The demon gleefully continues, “Slowly with your movies, your TV, and your media, we desensitized you, redirected your world view to the point that you can’t even recognize evil when it’s right in front of your face.”

As we look around the world today, we see how very true this is. The media strives to shape our beliefs. It reports half truths or only one side of the story. It glorifies sin. It vilifies morality. It attempts to ostracize those who proclaim and teach the sanctity of life. It hammers away at the mantras that many of us tire at hearing. Things like “my body, my choice,” “death with dignity,” or “gender affirmation” are repeated so often that their brainwashing effect, especially on young people, is ubiquitous.

And as the demon said, he understands “the value of patience.” Daily programming from TV and social media turns brains, especially developing ones, into mush. People no longer see value in good. They get swept along with the tide of “wokeness” and lose sight of the reality of sin and evil.  

Indeed, at one point, the demon says, “There’s evil everywhere, and no one even cares.”

This is a tragic commentary about society, but it’s one we must acknowledge. The “you do you” mentality is pervasive. People don’t want to get involved in others’ “business,” or maybe they fear speaking up for the truth, so they dismiss evil and couch it as personal “choice.” They justify their inaction by claiming that things like abortion and euthanasia are allowed by the law so they must be right. They look at young people living as the opposite sex and instead of compassionately helping them discover the reason for their gender dysphoria, tell them it’s okay to maim their bodies because they should “be true” to themselves.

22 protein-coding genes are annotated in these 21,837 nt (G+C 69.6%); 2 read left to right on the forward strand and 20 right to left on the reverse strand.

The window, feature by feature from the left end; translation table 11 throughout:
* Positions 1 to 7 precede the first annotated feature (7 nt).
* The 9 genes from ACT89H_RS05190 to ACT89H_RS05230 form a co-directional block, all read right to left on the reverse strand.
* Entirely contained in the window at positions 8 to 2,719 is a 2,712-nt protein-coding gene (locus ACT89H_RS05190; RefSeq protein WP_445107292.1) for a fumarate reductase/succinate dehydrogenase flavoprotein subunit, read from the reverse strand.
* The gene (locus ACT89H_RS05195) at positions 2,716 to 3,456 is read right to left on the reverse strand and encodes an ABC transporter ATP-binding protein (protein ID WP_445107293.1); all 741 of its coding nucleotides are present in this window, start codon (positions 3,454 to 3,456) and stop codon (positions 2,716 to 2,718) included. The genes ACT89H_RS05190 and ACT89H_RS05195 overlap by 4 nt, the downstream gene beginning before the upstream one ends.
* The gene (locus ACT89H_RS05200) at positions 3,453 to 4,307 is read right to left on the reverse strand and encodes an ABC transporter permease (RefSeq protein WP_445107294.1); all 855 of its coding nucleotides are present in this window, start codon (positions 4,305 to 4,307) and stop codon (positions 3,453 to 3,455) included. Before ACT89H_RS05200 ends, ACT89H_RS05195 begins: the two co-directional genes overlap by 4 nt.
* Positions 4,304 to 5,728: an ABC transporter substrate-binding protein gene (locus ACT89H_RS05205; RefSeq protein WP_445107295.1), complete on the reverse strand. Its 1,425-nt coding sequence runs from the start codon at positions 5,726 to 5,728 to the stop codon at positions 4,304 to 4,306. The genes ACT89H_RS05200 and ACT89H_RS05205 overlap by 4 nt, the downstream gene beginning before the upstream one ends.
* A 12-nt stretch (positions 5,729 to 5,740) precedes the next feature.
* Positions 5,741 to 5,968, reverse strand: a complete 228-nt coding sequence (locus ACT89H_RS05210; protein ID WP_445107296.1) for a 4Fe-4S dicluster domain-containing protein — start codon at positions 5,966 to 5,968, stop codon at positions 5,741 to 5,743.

They forget one of the most fundamental laws of life—that we must care for and protect our brothers and sisters and help them attain heaven. Anything less than this is tantamount to hatred of them.

Yet despite the pervasiveness of evil and sin, we must always have hope. As the movie shows, no one is ever so far lost that he cannot be forgiven or turn to God. No one has committed so great a sin that God turns His back on him. His mercy is infinite. We need only admit our sins, turn from evil, and ask God for forgiveness.

But if we persist in our disbelief, in our evil actions, and in our hatred for Him, He will give us what we want—and that is eternity without Him. This is what the demon longs for. This is why temptations are all around us.

And so we must fortify ourselves. We must reject evil in all its fashions. As GK Chesterton once said, “Unless a man becomes the enemy of an evil, he will not even become its slave but rather its champion.”

So let us wake up to the reality of evil and not become its champion but its adversary. We can only do that by changing our lives, proclaiming the truth of Christ, and becoming fishers of men.

This article first appeared in The Stream at stream.org/nefarious-a-wake-up-call-to-the-reality-of-evil.

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About the author

Susan Ciancio

Susan Ciancio is the editor of Celebrate Life Magazine and executive editor for the Culture of Life Studies Program.